Ny Media: On mistakes and the tools needed to learn from your mistakes

On mistakes and the tools needed to learn from your mistakes

Photo by Sarah Kilian on Unsplash

eirik
March 5, 2021

The excitement around releasing something was in the air that morning, and by the time the code was rolled out, everything seemed to be running smoothly and according to plan. This was also expected, as we have a staging site and a range of automated tests. And with that confidence one would think a bug never makes it all the way to production, right? Not right, unfortunately. In the complex solutions as we build, some parts might be very customized, and have a range of either edge cases, or test cases that our tests do not cover. So this morning we quite fast received reports of a bug that prevented a specific part of the site from working as it should.

One reaction to this would be to find the bug, assume who wrote that part was responsible. Complain publicly in Slack about this person and hotfix it on production. Add a post-mortem PR and be done with it.

Another reaction would be to analyze how the bug was introduced, fix the bug while carefully making sure the changes that introduced the bug is kept, and write some tests that makes sure we do not roll out a release that breaks this part of the site again.

Let’s try the latter approach in this article.

Analyze how the bug was introduced.

We use git on all of our projects, which has a a version history of all changes introduced. This way we can also find out what went wrong here. To find out when this bug was introduced, we use git bisect, which is an integrated tool in git. I first learned of this tool in a blog post from Webchick, more than 10 (!) years ago, and have since used that blog post several times as a cheat sheet. So please don’t take down that site (or article), but just in case, here is a brief summary on the steps needed:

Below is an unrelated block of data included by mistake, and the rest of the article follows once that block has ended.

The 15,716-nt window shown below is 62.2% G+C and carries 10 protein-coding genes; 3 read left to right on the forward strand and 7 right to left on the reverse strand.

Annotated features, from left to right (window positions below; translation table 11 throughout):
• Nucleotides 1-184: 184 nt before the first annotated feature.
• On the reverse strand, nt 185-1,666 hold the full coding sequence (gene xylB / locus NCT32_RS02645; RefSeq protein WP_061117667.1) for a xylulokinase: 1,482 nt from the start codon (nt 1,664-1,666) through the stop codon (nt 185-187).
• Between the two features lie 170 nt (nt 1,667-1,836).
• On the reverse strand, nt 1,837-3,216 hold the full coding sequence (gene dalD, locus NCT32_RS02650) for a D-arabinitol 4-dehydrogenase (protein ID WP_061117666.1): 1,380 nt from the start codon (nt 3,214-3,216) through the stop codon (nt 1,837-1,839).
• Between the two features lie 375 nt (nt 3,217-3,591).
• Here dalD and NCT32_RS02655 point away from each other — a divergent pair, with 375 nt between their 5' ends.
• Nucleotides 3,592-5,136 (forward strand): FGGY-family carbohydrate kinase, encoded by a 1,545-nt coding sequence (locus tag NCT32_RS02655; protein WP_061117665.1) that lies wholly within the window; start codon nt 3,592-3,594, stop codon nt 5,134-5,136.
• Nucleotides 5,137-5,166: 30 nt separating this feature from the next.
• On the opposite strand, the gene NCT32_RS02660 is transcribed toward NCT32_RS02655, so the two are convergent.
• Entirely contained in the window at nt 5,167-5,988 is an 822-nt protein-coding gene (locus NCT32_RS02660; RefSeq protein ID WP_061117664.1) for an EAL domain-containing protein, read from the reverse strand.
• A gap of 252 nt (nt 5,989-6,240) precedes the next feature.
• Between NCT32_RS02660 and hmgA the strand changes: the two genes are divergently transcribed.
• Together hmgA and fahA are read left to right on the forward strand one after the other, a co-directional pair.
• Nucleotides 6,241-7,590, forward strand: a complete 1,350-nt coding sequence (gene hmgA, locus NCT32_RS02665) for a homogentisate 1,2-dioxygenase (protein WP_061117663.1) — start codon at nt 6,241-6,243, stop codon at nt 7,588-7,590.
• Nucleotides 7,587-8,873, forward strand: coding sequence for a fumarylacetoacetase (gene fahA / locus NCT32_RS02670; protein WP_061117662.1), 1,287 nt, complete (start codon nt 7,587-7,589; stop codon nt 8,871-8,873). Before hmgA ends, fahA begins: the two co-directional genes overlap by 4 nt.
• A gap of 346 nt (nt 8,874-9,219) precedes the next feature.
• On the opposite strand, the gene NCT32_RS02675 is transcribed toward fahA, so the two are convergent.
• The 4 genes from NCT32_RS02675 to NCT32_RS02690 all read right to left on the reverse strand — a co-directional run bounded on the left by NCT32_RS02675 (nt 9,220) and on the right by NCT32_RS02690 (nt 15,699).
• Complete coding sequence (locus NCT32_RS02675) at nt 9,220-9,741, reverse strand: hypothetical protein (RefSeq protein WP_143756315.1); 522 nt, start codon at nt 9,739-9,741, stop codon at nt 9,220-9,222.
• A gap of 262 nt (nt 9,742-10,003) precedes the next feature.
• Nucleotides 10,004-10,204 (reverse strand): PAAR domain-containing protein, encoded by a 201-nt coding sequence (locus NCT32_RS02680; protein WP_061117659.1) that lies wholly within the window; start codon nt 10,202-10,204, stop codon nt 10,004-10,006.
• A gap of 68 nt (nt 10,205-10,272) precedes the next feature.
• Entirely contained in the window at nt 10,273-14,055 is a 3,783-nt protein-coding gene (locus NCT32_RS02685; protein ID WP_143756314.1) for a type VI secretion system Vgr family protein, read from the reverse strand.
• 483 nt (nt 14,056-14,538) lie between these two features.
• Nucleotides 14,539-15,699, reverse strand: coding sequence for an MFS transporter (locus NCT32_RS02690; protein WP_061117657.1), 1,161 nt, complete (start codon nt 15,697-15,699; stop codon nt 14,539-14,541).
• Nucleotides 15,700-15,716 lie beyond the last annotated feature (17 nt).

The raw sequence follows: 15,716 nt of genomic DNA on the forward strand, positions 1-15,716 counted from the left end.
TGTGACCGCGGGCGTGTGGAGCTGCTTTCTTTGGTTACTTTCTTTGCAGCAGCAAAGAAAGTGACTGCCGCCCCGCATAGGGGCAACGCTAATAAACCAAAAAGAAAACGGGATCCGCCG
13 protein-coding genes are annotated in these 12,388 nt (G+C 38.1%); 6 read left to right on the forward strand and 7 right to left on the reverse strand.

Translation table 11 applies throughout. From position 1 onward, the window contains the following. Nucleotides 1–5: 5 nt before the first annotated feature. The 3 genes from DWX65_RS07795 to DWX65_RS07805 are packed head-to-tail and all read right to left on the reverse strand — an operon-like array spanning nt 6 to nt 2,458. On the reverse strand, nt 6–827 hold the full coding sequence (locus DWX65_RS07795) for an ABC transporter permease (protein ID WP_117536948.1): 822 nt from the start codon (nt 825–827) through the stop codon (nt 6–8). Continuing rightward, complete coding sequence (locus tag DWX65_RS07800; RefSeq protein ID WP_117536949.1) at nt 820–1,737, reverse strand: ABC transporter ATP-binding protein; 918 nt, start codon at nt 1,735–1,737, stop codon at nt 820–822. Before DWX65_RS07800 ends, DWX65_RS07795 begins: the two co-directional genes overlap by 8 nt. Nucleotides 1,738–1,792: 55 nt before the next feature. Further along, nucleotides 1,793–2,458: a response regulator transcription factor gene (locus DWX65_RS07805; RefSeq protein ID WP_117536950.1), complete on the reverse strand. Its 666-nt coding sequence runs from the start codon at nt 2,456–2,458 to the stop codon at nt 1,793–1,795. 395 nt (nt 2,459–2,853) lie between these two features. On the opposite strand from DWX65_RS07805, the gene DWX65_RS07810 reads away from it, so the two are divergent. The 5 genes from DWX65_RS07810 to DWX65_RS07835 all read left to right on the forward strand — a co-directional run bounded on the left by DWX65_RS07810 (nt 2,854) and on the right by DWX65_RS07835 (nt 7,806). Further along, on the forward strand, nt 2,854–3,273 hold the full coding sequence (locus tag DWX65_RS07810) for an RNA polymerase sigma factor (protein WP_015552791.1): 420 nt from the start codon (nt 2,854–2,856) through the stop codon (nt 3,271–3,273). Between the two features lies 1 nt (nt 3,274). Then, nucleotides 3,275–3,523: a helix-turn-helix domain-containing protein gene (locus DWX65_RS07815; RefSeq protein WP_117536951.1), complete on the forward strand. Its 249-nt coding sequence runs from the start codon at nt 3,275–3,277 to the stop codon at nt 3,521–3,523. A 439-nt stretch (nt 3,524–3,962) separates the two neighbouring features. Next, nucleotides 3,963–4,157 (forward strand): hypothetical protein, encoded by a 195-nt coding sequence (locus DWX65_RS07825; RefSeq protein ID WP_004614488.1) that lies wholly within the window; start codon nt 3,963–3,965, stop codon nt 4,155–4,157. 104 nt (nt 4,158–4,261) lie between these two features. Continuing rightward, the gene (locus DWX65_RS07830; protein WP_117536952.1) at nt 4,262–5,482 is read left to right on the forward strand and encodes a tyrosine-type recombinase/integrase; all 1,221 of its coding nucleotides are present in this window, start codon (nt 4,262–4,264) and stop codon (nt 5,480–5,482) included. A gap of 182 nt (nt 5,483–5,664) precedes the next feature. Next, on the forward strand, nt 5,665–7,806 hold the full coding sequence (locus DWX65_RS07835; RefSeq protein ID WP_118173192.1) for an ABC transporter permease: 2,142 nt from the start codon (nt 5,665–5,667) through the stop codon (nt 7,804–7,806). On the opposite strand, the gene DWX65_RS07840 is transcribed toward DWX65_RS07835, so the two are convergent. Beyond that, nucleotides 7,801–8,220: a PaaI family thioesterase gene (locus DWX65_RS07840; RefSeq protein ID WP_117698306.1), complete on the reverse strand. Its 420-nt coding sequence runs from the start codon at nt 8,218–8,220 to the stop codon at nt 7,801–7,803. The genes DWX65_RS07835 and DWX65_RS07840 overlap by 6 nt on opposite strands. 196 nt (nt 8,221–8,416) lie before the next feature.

Start with finding a commit in the history where the functionality was working. In my case I found one at the SHA 0c6ec6e2330cf7fb89f1aee7bb059edf764fd695. Then take a note where it is not working, in our case the tip of the production branch, which was the SHA a0c161c0067442fa028d80f19f3a5642c653b820. So I started bisecting:

git bisect start
git bisect good 0c6ec6e2330cf7fb89f1aee7bb059edf764fd695
git bisect bad a0c161c0067442fa028d80f19f3a5642c653b820

This will start the bisect, and it will say something like this:

Bisecting: 25 revisions left to test after this (roughly 5 steps)

So it checks out the most effective path to finding the commit that introduced the error. So to investigate each step we have to tell git what the current state is. I run the build step on this commit SHA, and see that the error is there. That is bad. Let’s tell git:

git bisect bad

It checks out another SHA for me, and I build the project again, checking if the bug is there. Yay, it’s gone. Let’s tell git:

git bisect good

This will the continue until you find the commit that introduced the error. Something like this: